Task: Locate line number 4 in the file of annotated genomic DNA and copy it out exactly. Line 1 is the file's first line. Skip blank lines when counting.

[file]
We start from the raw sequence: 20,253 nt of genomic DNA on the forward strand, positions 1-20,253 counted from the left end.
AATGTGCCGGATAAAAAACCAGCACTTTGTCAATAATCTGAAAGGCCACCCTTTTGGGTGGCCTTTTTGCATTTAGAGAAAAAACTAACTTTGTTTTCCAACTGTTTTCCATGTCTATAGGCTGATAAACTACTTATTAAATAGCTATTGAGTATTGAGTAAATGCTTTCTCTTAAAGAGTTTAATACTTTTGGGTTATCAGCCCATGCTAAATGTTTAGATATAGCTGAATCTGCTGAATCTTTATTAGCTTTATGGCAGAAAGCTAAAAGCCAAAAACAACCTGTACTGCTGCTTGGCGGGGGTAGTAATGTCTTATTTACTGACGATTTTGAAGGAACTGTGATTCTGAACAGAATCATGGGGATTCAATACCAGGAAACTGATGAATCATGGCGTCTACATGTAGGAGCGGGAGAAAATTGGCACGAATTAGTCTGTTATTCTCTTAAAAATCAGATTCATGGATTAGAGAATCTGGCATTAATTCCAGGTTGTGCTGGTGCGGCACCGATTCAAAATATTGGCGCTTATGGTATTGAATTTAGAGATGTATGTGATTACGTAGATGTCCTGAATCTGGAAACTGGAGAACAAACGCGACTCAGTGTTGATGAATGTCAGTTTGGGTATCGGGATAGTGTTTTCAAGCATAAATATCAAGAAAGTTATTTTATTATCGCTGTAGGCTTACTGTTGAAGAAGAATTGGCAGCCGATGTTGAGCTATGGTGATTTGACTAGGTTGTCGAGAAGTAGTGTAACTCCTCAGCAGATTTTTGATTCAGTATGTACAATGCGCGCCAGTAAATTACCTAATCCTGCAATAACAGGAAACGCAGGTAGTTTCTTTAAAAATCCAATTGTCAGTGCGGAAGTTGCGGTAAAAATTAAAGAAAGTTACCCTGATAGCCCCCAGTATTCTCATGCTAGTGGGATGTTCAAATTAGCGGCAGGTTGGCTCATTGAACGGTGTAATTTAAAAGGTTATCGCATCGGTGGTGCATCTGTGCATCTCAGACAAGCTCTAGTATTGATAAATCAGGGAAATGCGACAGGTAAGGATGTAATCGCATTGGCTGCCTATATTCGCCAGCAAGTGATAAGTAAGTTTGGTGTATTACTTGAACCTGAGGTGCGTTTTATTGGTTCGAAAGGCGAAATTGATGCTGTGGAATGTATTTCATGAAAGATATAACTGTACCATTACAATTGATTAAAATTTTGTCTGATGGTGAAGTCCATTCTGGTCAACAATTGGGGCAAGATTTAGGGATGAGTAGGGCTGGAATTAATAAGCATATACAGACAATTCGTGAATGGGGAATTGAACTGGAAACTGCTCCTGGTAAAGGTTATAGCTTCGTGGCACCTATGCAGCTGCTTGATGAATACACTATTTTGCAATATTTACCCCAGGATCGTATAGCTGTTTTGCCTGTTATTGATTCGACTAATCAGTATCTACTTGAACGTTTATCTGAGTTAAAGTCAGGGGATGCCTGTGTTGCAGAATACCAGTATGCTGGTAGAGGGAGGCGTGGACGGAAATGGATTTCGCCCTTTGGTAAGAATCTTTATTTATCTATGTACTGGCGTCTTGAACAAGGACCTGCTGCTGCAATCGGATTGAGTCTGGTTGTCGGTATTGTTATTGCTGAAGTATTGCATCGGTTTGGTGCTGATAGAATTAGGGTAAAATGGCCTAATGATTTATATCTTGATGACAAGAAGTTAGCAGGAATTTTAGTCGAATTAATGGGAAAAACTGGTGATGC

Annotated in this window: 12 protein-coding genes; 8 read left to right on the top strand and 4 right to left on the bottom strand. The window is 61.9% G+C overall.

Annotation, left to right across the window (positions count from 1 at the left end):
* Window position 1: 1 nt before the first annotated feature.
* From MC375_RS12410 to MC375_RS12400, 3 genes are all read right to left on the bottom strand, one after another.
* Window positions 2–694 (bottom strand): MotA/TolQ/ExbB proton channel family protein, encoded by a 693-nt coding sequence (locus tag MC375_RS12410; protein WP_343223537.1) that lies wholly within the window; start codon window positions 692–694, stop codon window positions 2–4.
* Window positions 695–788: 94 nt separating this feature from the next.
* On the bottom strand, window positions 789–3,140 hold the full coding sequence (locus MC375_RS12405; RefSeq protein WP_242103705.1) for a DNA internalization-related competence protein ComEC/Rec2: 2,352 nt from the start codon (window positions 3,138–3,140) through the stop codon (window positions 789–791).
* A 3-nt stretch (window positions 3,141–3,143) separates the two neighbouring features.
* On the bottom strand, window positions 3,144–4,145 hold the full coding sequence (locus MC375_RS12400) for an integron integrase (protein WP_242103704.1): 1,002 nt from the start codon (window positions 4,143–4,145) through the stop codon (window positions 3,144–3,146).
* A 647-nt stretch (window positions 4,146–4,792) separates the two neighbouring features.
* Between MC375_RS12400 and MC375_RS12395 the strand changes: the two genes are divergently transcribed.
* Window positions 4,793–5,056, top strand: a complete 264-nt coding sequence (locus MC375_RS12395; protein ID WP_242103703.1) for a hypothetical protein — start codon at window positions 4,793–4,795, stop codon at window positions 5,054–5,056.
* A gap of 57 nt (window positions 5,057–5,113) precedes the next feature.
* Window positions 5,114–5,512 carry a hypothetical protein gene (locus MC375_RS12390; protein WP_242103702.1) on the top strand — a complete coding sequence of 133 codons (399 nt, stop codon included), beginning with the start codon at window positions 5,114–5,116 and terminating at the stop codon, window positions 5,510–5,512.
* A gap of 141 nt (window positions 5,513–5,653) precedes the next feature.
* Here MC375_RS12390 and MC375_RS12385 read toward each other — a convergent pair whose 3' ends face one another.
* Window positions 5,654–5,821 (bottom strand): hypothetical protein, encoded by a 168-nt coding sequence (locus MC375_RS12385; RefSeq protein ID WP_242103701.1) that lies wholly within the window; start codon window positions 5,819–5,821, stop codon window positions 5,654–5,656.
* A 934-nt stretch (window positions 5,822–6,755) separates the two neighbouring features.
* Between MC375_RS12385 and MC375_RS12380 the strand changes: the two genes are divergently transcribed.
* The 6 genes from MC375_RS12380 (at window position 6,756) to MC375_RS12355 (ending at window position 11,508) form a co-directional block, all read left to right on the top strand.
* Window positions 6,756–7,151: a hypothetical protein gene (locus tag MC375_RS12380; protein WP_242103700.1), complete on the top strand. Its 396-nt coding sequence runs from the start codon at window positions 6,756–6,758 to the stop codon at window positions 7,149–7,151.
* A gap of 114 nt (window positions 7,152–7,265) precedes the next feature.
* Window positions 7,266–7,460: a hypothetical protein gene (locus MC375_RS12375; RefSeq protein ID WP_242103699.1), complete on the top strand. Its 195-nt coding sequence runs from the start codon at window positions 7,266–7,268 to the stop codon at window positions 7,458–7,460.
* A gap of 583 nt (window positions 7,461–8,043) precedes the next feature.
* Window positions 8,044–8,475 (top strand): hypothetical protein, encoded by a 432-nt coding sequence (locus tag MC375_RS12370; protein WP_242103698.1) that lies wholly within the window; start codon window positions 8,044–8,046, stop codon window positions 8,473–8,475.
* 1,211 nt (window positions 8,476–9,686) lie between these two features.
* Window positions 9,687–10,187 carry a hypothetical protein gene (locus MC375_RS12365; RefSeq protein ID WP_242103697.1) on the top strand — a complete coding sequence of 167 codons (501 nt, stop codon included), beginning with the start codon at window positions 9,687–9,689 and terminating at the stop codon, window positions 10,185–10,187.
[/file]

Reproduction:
Annotation, left to right across the window (positions count from 1 at the left end):